Sale of assets hindered by €3.4bn hole in semi-state pension funds

THE €3.4 billion hole in pension funds of semi-state companies has tied the hand of the Government in deciding how to proceed with the sale of state assets.

A spokesperson for Public Expenditure Minister Brendan Howlin said he will bring proposals to Cabinet “shortly” on how to proceed with the disposal of assets as agreed with the bailout troika of the EU, IMF and ECB.

The plan is expected to involve the sale of minority stakes companies considered to be of strategic importance, such as ESB and Bord Gáis, to raise €2bn for infrastructure projects.

A senior source said the scale of the pension deficits leaves the Government with few options but to sell smaller stakes or defer disposal of assets until pension deficits have been sorted out — something that can only happen in the long term.

According to a report on state assets by economist Colm McCarthy in April the ESB pension fund — the biggest in the country — had a deficit of €515 million in 2009, although “it has since reached agreement with its workforce on new pension arrangements which will substantially reduce this shortfall”.

The Bord Gáis pension fund is short €23.3m; Coillte has a €72m deficit.

These deficits are among the first things any potential investor will consider and are likely to be a stumbling block for the Government in selling anything other than minority stakes, a leading pension expert said.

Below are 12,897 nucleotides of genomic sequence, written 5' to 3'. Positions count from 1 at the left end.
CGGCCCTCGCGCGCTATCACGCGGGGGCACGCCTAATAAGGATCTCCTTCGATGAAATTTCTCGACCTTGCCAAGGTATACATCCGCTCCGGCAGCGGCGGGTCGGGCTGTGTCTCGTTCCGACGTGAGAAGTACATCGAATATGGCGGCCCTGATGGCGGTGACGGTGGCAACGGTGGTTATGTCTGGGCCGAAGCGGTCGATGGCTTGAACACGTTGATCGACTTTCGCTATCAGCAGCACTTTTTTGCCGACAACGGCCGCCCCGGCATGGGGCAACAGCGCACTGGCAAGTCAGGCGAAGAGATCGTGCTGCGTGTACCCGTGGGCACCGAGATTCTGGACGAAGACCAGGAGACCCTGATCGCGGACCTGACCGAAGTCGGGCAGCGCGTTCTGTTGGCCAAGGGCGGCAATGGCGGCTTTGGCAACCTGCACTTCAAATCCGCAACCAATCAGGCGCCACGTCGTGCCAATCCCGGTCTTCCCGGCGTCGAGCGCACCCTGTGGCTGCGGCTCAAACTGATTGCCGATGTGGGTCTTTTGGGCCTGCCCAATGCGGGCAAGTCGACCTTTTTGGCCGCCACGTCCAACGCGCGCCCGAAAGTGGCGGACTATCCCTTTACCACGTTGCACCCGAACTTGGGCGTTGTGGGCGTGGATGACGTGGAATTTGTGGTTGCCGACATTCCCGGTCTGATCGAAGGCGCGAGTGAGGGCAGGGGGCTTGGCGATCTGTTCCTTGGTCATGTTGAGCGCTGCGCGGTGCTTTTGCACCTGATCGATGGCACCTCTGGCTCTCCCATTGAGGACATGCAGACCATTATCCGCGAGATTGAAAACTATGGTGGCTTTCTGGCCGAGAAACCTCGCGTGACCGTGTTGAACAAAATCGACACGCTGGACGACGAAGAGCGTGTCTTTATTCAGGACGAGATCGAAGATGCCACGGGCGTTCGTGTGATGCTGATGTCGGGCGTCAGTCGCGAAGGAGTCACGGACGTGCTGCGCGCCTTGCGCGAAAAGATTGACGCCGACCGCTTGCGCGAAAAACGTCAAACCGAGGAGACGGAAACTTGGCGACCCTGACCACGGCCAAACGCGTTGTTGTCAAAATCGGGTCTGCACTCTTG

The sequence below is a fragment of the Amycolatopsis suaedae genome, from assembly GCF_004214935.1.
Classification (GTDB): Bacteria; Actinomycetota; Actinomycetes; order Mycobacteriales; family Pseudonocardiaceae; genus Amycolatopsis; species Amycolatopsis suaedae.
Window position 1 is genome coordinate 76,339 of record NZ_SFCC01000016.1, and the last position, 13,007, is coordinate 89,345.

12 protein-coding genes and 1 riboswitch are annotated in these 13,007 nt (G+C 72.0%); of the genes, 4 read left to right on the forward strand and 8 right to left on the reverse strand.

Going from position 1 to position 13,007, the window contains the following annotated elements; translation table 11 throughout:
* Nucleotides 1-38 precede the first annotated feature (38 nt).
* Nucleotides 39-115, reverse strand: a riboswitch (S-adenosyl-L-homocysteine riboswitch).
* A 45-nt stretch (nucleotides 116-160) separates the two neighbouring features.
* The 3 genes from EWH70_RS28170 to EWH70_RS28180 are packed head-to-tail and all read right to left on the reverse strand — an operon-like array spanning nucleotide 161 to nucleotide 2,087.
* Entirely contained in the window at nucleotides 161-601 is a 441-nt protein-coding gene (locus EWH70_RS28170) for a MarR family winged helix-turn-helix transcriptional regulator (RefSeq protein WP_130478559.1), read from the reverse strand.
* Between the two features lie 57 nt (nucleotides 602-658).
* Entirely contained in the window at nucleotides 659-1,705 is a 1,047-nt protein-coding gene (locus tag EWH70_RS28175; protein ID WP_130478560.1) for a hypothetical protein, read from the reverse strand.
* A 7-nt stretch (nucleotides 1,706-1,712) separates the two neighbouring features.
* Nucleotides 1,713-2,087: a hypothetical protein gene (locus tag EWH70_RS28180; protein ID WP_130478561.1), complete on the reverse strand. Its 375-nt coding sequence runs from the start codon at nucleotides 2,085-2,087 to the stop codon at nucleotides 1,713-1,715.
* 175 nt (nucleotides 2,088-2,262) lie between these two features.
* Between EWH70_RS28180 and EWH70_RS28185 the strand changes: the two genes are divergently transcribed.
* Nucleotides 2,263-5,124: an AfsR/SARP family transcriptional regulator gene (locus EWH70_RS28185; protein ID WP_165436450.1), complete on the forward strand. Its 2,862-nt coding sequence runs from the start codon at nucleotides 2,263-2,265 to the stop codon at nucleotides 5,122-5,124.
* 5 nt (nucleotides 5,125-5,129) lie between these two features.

This view was echoed by economist Jim Power, who said the pension positions will be a key part of the calculations for any potential purchasers. “The pension liabilities are very significant and would be a key factor for any potential purchaser and will be discounted from the price.”

He said this is one of a number of reasons why the Government should hold off on the sale of state assets in the short to medium term. “If the government wants to maximise the price attainable, it has to make the pension situation as good and clear as possible. That is not a short-term possibility.”

The latest memorandum of understanding with the bailout troika, released by the Department of Finance three weeks ago, said the Government will “consider options for an ambitious programme of asset disposals” by December.

The Programme for Government contained a commitment to sell “strategic state assets” to finance infrastructure, but did not clearly state what is strategic and what is not.

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